Odd Couples: Extraordinary Differences between the Sexes in the Animal Kingdom
Daphne J. Fairbairn
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While we joke that men are from Mars and women are from Venus, our gender differences can't compare to those of many other animals. For instance, the male garden spider spontaneously dies after mating with a female more than fifty times his size. And male blanket octopuses employ a copulatory arm longer than their own bodies to mate with females that outweigh them by four orders of magnitude. Why do these gender gulfs exist?
Introducing readers to important discoveries in animal behavior and evolution, Odd Couples explores some of the most extraordinary sexual differences in the animal world. Daphne Fairbairn uncovers the unique and bizarre characteristics of these remarkable species and the special strategies they use to maximize reproductive success. Fairbairn also considers humans and explains that although we are keenly aware of our own sexual differences, they are unexceptional within the vast animal world.
Looking at some of the most amazing creatures on the planet, Odd Couples sheds astonishing light on what it means to be male or female in the animal kingdom.
this among invertebrates are the colonial termites and hymenopterans (ants, wasps, and bees) in which the larvae are tended and fed by cadres of sterile female workers until they metamorphose into adults.30 This is all to say that female reproductive roles sometimes extend beyond egg laying to include protecting and sometimes providing nutrition for offspring until the offspring are able to fend for themselves. Although the same can be said for males in a few lineages, commitment to parental care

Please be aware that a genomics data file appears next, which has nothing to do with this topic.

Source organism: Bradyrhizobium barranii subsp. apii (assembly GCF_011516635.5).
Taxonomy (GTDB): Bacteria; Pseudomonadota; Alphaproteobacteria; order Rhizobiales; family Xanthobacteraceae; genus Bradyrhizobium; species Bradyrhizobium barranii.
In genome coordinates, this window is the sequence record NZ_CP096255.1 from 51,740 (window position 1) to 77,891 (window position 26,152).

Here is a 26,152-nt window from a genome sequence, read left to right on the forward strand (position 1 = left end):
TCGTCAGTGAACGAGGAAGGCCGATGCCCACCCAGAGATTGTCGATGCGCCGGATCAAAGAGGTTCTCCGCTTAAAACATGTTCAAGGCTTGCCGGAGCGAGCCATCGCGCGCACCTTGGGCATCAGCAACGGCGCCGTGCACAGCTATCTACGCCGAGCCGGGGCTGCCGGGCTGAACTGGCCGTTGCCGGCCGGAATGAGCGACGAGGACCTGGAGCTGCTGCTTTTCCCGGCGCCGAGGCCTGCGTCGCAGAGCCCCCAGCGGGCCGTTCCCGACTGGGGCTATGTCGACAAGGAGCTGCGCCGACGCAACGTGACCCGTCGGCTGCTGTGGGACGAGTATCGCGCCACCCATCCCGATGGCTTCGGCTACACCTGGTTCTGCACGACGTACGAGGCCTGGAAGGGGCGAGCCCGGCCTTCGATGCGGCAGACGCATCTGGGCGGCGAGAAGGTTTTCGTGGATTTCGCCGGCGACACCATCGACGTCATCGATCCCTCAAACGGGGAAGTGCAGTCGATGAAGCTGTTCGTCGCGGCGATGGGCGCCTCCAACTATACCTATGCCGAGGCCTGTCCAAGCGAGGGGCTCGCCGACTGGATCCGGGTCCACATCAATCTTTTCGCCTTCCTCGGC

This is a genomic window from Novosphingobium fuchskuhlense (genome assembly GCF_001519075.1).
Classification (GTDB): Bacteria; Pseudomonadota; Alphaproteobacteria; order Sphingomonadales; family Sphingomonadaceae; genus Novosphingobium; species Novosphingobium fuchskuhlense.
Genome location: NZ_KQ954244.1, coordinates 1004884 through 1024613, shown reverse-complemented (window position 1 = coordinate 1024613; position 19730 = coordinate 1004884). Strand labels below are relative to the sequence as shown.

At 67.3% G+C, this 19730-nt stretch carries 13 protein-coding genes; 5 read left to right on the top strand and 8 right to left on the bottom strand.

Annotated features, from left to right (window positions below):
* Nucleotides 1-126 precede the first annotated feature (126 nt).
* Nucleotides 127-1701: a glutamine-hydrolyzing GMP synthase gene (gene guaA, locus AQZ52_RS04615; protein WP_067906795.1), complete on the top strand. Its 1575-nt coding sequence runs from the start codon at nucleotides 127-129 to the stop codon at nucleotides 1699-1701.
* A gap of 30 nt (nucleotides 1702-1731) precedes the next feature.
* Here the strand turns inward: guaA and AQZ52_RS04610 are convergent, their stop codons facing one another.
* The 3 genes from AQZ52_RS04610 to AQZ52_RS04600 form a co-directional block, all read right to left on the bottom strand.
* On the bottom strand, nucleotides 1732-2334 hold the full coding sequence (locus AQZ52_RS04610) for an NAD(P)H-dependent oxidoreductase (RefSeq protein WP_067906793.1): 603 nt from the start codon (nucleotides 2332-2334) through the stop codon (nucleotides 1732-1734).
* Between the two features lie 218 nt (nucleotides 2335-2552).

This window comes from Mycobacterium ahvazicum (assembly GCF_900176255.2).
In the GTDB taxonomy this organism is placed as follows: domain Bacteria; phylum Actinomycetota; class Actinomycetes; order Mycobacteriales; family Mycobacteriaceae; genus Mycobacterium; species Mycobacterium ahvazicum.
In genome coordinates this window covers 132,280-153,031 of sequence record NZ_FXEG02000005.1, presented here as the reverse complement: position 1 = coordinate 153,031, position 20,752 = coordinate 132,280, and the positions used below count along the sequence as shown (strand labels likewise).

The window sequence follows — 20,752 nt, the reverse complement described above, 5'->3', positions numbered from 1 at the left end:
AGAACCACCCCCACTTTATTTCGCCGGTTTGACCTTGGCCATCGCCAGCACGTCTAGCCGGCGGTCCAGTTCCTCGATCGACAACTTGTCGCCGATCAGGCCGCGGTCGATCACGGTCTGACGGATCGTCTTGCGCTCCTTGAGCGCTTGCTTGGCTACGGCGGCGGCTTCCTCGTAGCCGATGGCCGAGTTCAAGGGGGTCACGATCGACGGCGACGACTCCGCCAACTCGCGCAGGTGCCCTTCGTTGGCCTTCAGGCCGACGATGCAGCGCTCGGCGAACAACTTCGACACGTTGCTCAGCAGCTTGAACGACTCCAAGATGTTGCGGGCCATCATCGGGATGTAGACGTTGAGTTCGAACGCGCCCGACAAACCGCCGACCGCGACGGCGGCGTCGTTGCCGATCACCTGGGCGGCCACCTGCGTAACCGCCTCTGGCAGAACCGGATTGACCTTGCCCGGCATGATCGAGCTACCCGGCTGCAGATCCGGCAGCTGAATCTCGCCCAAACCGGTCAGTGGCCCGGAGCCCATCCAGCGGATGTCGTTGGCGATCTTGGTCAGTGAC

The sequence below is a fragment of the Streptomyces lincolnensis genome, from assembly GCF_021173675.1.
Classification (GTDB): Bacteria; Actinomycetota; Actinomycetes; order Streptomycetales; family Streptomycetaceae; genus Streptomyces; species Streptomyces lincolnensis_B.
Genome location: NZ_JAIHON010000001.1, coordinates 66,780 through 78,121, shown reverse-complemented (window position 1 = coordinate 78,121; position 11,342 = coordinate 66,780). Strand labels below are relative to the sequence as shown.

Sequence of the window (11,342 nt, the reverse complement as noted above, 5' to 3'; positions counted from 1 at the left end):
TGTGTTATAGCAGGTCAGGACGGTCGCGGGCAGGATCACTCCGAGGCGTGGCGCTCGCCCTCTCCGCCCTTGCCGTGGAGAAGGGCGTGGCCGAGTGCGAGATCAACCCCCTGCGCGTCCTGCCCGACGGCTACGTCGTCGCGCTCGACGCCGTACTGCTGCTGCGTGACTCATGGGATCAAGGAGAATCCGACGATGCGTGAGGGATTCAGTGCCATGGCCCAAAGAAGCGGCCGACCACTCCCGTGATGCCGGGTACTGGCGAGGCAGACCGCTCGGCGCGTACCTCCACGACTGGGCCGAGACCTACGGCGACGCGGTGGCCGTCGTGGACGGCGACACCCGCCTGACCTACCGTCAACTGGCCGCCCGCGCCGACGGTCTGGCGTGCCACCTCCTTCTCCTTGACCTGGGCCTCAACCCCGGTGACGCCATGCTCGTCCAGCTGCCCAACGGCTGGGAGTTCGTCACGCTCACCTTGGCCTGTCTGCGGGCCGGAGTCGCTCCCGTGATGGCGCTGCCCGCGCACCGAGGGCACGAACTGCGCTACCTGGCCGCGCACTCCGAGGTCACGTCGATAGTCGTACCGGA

about 16 percent just prior to egg laying, and they depend on the spring flush of annual herbaceous vegetation to do so.24 When winter rainfall is above average the density of herbaceous vegetation is high, and more females attempt to breed. Females breeding in those years also lay more eggs, and the eggs have higher hatching success. Abundant winter rain also increases the density of the annual grasses, and these provide food for the grasshoppers and crickets that become the main food for great
focus on success in attracting females. In many species females actively choose their mates, and males compete by displaying themselves to females in hopes of being chosen. The type of display that males use depends to some extent on the medium in which they are displaying (i.e., in the air, on the ground, or in the water) and on the sensory capabilities of their females, but in all cases the display is tailored to attract female attention, often through multiple sensory modalities. For example,
is larger in the majority of species. bParasitic species only. SOURCES: 1, Poulin and Morand (2000); 2, Foellmer and Moya-Laraño (2007); 3, Gilbert and Williamson (1983); 4, Fairbairn (1997), Blanckenhorn et al. (2007); 5, Clarke (1983), Schultz and Taborsky (2000), Pietsch (2009); 6, Kupfer (2007) and personal communication, Kraus (2008); 7, Székely et al. (2007); 8, Sims (2005); 9, Cox et al. (2007); 10, Pearson et al. (2002); 11, Gibbons and Lovich (1990); 12, Lindenfors et al. (2007),
eggs. For example, many females in the class Malacostraca (crabs, lobsters, and shrimp) use modified swimming appendages (called pleopods) or specialized plates called oostigites for brooding eggs, whereas in another arthropod class, the sea spiders (Pycnogonida), males have specialized legs called ovigera for this task. Male appendages are also modified in phyla other than the Arthropoda, most commonly for grasping females during mating. For example, many male reptiles and amphibians have front